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When I was sat in my Biology lessons at school, we were taught that ecosystems were essentially a pyramid.

At the bottom was primary production, in which plants captured energy from the sun and carbon dioxide from the air and produced carbohydrates in the form of sugars. They combined that with nitrogen and other elements from the soil to form proteins, vitamins and nucleic acids; the building blocks of life that sustain us all.

In many of the pyramids we studied, the next ‘trophic’ level were herbivores – insects and other small animals which fed on the plants, then predators – small mammals and birds which ate the insects.

Finally, at the top, there were carnivores which fed on the level below.

The pyramid visualised a simple idea: at each level, there were fewer organisms feeding on the level below. At the top were raptors (eagles, buzzards, kites, kestrels) or dogs, otters, lions, tigers, sharks and so on, depending on the ecosystem in question.

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It was drummed into us that the integrity of these ecosystems could be judged on the numbers of carnivores seen. The more at the top, the more life there must be further down the pyramid to sustain them.

40 years ago, it was extremely rare to see a carnivore in the UK outside a zoo. Whilst that might be where the lions and tigers belong, it was also an indication that there was something wrong with the ecosystem here. A lack of carnivores showed that there was a lack of food further down the pyramid.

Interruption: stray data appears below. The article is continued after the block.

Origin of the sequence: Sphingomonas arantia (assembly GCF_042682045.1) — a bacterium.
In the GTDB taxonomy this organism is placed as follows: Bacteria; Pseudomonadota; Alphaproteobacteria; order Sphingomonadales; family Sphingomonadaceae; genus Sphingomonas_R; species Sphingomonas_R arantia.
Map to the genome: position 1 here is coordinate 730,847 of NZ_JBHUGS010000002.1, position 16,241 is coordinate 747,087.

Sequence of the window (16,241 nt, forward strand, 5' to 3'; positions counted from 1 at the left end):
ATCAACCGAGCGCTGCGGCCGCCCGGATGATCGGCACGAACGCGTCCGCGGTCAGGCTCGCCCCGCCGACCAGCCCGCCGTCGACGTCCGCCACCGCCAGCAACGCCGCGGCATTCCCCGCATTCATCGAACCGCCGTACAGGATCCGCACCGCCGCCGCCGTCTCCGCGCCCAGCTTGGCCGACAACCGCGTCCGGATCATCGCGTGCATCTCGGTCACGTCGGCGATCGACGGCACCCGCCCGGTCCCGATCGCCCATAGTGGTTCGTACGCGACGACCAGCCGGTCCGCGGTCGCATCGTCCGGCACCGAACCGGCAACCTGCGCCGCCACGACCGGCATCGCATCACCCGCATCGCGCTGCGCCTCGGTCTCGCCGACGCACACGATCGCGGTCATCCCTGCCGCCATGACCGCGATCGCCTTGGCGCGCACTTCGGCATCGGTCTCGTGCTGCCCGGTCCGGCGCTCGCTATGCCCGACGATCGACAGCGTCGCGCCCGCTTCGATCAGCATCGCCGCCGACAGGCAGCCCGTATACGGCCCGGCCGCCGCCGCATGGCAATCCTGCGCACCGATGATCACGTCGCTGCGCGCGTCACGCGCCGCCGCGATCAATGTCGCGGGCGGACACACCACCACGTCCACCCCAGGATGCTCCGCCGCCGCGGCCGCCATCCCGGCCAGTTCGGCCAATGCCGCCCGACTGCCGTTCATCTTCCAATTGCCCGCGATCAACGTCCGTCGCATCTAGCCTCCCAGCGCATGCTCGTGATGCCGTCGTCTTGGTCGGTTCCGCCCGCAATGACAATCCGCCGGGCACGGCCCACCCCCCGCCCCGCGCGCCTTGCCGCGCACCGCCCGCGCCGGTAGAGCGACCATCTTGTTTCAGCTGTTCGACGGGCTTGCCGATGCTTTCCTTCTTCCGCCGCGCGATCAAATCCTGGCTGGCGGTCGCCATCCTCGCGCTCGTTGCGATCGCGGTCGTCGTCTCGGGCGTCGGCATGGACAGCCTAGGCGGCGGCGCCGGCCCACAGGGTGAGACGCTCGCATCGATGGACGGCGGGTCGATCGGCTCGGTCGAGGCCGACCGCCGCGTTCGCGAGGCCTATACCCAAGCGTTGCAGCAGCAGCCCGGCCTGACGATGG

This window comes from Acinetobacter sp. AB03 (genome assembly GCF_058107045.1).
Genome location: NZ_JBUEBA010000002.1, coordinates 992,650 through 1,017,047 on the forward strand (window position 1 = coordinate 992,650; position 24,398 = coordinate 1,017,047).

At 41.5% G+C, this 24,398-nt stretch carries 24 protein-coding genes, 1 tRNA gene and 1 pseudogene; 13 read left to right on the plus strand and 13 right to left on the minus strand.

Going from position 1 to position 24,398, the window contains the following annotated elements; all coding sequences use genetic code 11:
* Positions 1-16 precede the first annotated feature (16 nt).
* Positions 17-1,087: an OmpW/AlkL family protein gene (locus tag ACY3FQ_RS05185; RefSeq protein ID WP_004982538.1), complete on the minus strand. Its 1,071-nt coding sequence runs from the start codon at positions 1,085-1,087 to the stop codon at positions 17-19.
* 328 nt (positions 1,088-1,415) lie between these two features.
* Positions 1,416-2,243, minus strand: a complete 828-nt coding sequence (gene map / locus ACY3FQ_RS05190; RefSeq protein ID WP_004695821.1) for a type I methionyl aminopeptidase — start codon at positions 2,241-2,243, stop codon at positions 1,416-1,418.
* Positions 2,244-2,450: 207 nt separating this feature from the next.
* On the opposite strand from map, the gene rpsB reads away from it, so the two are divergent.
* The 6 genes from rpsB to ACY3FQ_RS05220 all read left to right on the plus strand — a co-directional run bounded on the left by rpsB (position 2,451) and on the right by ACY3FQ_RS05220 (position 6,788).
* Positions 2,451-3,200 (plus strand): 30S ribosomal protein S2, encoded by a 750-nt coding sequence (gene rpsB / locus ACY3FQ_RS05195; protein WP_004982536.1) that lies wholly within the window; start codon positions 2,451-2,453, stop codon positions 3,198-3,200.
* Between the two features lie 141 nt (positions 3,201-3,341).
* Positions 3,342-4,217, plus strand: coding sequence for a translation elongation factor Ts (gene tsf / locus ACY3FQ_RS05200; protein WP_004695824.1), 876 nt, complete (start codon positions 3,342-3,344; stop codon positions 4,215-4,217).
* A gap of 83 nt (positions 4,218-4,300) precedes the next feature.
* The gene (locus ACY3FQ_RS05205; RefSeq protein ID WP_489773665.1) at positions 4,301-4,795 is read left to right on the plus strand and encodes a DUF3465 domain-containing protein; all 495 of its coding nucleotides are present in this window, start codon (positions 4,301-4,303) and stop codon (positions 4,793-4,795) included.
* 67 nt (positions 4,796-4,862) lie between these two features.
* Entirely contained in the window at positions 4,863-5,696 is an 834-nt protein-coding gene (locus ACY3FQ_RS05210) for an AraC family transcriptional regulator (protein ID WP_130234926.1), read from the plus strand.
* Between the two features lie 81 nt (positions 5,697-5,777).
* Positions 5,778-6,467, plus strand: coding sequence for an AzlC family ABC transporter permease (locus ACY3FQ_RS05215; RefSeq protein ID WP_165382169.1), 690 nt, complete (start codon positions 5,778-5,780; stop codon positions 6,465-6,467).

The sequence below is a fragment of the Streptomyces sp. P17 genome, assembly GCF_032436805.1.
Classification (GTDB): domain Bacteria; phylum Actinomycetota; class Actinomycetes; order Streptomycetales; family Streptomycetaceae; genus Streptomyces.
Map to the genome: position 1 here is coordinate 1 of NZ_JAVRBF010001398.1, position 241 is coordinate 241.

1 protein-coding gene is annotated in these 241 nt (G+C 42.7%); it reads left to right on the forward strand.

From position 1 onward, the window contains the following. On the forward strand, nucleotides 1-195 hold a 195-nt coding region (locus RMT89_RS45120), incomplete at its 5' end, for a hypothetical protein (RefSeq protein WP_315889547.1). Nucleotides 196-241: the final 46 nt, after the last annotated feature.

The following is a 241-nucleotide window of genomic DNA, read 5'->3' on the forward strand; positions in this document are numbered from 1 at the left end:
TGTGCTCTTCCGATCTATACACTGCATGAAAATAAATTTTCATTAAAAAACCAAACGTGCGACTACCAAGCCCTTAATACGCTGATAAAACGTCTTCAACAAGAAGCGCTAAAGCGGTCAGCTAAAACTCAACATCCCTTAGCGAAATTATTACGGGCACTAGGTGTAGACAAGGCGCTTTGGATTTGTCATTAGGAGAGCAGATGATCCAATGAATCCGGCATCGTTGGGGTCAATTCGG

So what can the pyramid tell us about farming today? 

The change in the landscape has been dramatic. If I drive more than a couple of miles, almost anywhere in the UK, I will be disappointed not see a carnivore, be it an owl on the Bayer research farm in Cambridge, a kestrel near the supermarket, a badger running across the road, or a red kite or buzzard flying over the M11, the M25 and especially the M40 towards Oxford.

Clearly, therefore, our ecosystems are doing well – small birds and mammals must be thriving to sustain the number of raptors out there; there must be a bountiful supply of insects and seeds for these small birds and mammals to eat, and there must be suitable plants for insects to be thriving in.

And it cannot be an accident.

Clearly, groups like the RSPB have worked hard to make this happen, and the trapping and killing of top predators has been greatly diminished, but I believe that farmers in the UK should be given a huge amount of credit too.

Whether it’s cover crops and bird seed mixes being planted around fields for shelter and supplementary food respectively, whether it’s beetle banks and tussocky grasses to sustain high levels of insects on farms, or whether it’s putting up owl boxes and raptor landing sites; it has been successful.

Therefore, rather than criticising UK agriculture and its impact on our environment, I believe we should be proud of, and applaud, our farmers’ efforts to genuinely push for a system of farming that produces the safe, high quality, affordable food that UK consumers want, in a way that not only preserves our wildlife, but actively promotes it.

Still no lions though…


Have you been taking steps on your farm to promote biodiversity and help Britain’s carnivores thrive? We’d love to hear more! Tweet us @Bayer4CropsUK.

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